I took my 8 year old son. Since we go on weekends so much he usually gets a promo at the door, and was disappointed when there wasn't one, so I bought him a 50th Anniversary commemorative Lego man at one of the clubhouse shops. This little guy is now a trophy like you wouldn't believe.
Usually after 3 innings of no-hit ball I start toying with the idea of a no-hitter, and only after 5 innings do I start to wonder, "will I see history today?!" And if a Mets pitcher gets to the 7th inning stretch without giving up a hit... Well I don't know, it had never happened to me! Besides, after 3 innings it seemed more likely that Wainwright would toss a no-no than Santana, after he walked a couple of guys on 4 pitches to rack up his pitch count while exhibiting a bit of a control problem.
I've seen several complete game shutouts and a few 1- and 2-hitters, but all with the no-hit bid broken up by the 5th or 6th inning. I had had tickets to the game on 9/29/2007 when John Maine took a no-hitter into the 8th inning, but I only that found out later because I was hosting a birthday party for my son (the same one now with me) and sold or gave those tickets away. This time I was in the thick of it.
My son got excited when the Mets scored runs, especially Duda's 3-run HR that barely cleared the new walls in RF, since he "called it" by saying he wanted to see the apple come out 5 seconds before Duda smacked it. Silly me, I thought that would be the highlight memory of the game for me at the time.
After 6 innings Santana had already thrown over 90 pitches. I wondered how deep he would go. Everyone around me agreed though that rebuilt shoulder or not, Collins would not pull him while he had a no-hitter going... He would get CRUCIFIED.
After Baxter's catch in the 7th inning - a hit that sounded like a HR off the bat, then looked like a double as it leveled its arc and tailed away from Baxter in left field - I felt JUST like I did watching Endy's Catch in 2006. I even saw the play from almost the same angle, the Mezzanine Reserved past 3B, very similar to my seats in Caesars Box over 3B. That something that amazing HAD to be part of something magical and special. Of course, I reminded myself that the Mets went on to lose that Game 7 in 2006, hold yourself back buddy, don't get hurt again...
Screw that. I'm a Mets fan, and this is WHY I'm a Mets fan: because for me, the true thrill of being a sports fan is from seeing magic, the amazing, the unexpected. And that's why I love being at the ballpark so much, why I go to 25-30 games a year for this team, because something about seeing the field in person makes that feeling more real. On TV it seems like could be just another scripted show, like how they faked the moon landings ;), but seeing is believing.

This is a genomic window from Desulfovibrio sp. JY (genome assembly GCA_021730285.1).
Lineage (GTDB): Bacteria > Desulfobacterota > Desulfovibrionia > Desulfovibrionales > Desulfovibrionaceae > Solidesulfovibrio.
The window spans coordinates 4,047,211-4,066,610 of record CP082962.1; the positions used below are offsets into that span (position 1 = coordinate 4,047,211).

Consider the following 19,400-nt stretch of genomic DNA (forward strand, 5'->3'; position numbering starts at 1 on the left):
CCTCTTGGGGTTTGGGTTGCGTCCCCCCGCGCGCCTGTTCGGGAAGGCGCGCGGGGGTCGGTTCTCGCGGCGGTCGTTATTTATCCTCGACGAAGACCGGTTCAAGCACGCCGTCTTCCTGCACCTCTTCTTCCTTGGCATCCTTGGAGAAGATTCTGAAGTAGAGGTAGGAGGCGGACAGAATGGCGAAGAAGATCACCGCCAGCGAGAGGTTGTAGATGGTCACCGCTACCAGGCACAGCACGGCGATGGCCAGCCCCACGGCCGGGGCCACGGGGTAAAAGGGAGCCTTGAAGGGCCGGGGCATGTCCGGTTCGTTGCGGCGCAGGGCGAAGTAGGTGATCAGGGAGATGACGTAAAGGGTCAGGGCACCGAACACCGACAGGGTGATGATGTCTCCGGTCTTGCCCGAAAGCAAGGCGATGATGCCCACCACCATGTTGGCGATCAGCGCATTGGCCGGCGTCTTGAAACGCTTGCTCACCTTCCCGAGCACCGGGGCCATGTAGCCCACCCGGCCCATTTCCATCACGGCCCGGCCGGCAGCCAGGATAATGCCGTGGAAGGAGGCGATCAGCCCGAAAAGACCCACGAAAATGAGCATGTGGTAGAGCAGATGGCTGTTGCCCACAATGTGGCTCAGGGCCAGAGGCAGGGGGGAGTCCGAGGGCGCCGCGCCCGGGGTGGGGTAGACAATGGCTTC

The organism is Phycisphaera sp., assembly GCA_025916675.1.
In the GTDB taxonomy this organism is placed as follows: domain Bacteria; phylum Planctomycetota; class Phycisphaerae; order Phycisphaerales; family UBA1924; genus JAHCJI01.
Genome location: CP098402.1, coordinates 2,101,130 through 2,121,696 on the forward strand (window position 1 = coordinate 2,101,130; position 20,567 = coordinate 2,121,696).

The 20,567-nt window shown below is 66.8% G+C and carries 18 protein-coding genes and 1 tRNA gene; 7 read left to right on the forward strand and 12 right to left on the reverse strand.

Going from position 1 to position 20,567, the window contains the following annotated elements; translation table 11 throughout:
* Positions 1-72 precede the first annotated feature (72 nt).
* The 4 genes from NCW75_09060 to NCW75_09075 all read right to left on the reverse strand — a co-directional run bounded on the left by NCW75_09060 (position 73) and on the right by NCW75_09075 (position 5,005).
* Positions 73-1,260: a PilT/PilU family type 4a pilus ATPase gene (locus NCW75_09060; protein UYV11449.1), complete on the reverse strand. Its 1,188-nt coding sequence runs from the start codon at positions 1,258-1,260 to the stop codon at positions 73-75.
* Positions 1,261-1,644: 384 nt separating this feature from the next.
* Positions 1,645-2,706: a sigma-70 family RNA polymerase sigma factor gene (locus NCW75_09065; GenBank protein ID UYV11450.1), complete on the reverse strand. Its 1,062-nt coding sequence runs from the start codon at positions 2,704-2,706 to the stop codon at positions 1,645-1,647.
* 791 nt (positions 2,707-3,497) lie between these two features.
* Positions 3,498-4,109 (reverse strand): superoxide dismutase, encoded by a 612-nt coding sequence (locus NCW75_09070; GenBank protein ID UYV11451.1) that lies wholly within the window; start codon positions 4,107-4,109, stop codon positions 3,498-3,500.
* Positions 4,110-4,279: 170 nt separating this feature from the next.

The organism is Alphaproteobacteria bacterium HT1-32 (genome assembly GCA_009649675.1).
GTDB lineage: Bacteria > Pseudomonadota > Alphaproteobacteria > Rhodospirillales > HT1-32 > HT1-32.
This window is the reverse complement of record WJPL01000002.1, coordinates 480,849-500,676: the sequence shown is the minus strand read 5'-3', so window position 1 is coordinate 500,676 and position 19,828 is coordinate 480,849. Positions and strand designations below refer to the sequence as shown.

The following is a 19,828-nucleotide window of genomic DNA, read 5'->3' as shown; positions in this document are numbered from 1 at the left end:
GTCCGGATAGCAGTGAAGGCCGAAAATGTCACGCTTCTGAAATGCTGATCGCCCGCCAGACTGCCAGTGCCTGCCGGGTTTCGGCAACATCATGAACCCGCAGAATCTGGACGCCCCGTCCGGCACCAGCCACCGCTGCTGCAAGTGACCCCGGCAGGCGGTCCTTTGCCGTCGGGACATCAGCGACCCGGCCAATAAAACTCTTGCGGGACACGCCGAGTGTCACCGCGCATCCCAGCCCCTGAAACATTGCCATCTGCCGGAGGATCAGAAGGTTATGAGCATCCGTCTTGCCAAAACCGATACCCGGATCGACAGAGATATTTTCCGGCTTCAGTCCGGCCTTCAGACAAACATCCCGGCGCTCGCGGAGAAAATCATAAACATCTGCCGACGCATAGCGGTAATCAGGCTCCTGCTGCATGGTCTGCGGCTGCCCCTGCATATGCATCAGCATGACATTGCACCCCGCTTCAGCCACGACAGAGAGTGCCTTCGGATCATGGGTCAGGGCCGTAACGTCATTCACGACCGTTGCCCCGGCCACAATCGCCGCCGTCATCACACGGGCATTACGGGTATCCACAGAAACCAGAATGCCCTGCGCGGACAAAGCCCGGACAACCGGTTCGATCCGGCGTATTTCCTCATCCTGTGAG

Nieuwenhuis made a few nice catches in LF after Baxter had to leave the game with an injured shoulder after his amazing catch, including a scary near-drop of a catch when he collided with Quintanilla. Torres made some catches of flares into shallow CF (including a broken bat shot from Beltran) that looked JUST like the kind I've seen drop in for lucky hits any number of times. But THIS time... They were caught and held on to. ALL of them.
I kept thinking, "they can't risk his arm with 150 pitches out there, can they?" But then he started getting outs on just 1 or 2 pitches. And when he batted for himself in the bottom of the 8th after throwing well over 100 pitches - 119, to be exact - I knew I would have a shot at seeing history.
The crowd was totally into every pitch in the 8th and 9th inning. Every strike got a cheer, every close ball got a sigh, every strikeout an ovation, every ball hit into the air was silent tension you could slice with a spoon (you wouldn't even need a knife).
In the 9th inning, added to the earlier friendly foul-ball call was the "you weren't hit by the pitch" call. All those calls that can go for or against a pitcher throwing more pitches than he ever has in his career were going for Santana.
I cursed myself for leaving my camera at home, I ALWAYS bring a camera to the game, so when the last batter got to 2 strikes I got my iPhone ready to do the best I could... Here it is:
Mets fans all around me were screaming, high-fiving, even hugging. Yes, I hugged strange big beefy guys and we screamed with our faces 2 inches apart, and I'd do it again, even with my son watching (who couldn't stop talking about how exciting the game was until he went to bed)!
I turned on WFAN in the car after the game and heard people complimenting Howie Rose on his call to end the game. Gotta go hear it now.